Established in 2003, Systems Electro-Coating (SEC) is a tier one supplier to Nissan, the largest automotive manufacturer in Mississippi. Located in Madison, Mississippi, the minority-owned company employs 55 people.
Systems Electro-Coating recently determined that to participate in Nissan's 2007 truck model production it would have to expand its existing 50-plus team member operation. SEC President Toni Cooley requested technical assistance from the Center for Advanced Vehicular Systems Extension (CAVS-E), Mississippi State University's automotive engineering center, and center of the Mississippi Manufacturing Extension Partnership, a NIST MEP network affiliate.
The MEP.ms Center at CAVS-E engineering group developed a simulation model of SEC's electro coating operation. The simulation model provided an objective third party analysis of current and future electro coating capacity. The project was funded in part by the economic development arm of Entergy Corporation. Specifically, MTA project's purpose was to assist SEC with: determining existing equipment and process efficiencies; ensuring that the proposed equipment modifications would achieve increased capacity; demonstrating that the proposed changes to the physical plant, equipment and processes would meet the projected increase in business volume; and developing a sound business case and written plan for use to secure expansion dollars from financial institutions. The model involved simulated the number of cranes, crane routes, inventory lanes, lane speeds and pallet movement, as well as tested various network algorithms. The overall objective was to understand how these and other parameters impacted the plant's current and proposed capacity-volume relationships.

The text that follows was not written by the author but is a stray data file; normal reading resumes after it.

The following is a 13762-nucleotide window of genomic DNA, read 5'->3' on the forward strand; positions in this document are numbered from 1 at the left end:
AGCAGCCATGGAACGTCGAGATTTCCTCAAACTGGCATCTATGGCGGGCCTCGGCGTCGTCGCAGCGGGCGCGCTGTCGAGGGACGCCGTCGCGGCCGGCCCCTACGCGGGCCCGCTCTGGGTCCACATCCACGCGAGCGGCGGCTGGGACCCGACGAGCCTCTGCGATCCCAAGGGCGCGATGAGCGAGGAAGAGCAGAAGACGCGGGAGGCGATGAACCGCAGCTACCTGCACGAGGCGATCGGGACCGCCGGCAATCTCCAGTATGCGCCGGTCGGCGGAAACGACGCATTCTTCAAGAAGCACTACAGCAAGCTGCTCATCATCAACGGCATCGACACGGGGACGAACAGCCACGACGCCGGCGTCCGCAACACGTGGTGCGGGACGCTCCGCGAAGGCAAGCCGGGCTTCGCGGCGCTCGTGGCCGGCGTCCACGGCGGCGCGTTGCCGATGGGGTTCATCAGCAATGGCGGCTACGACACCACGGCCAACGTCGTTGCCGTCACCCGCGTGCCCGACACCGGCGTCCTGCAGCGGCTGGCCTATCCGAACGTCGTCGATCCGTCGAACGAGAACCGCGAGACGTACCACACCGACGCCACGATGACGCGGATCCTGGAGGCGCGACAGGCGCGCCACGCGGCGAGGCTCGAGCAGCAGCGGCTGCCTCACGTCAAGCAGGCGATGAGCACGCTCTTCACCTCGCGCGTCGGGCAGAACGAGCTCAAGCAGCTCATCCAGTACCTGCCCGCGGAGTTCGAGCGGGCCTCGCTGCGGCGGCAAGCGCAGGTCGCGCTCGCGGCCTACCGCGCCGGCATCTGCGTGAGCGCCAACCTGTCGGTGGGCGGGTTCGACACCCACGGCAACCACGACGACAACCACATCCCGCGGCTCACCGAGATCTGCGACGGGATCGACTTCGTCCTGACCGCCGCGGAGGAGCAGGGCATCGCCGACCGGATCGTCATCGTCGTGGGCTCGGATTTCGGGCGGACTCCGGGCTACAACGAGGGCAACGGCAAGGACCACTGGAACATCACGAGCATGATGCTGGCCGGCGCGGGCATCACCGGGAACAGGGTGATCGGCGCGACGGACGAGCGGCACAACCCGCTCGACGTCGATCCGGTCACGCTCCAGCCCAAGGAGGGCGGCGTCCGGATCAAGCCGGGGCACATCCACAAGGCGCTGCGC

• Created additional business with Nissan.
• Provided electro coated frames for proposed Nissan's 2007 truck model production.
“The MEP.ms Center at CAVS-E, through projects like ours, links small manufacturers with cutting-edge technology developed by leading experts housed within our public universities and local extension services. Certainly, in the realm of engineering, the MEP.ms Center at CAVS-E provides a cost effective means of gaining access to resources, such as advanced engineering tools that smaller manufacturing companies, like SEC, do not have internally. At the end of the day, these resources help us build the human capital within our local organizations and communities.”
— Toni Cooley, President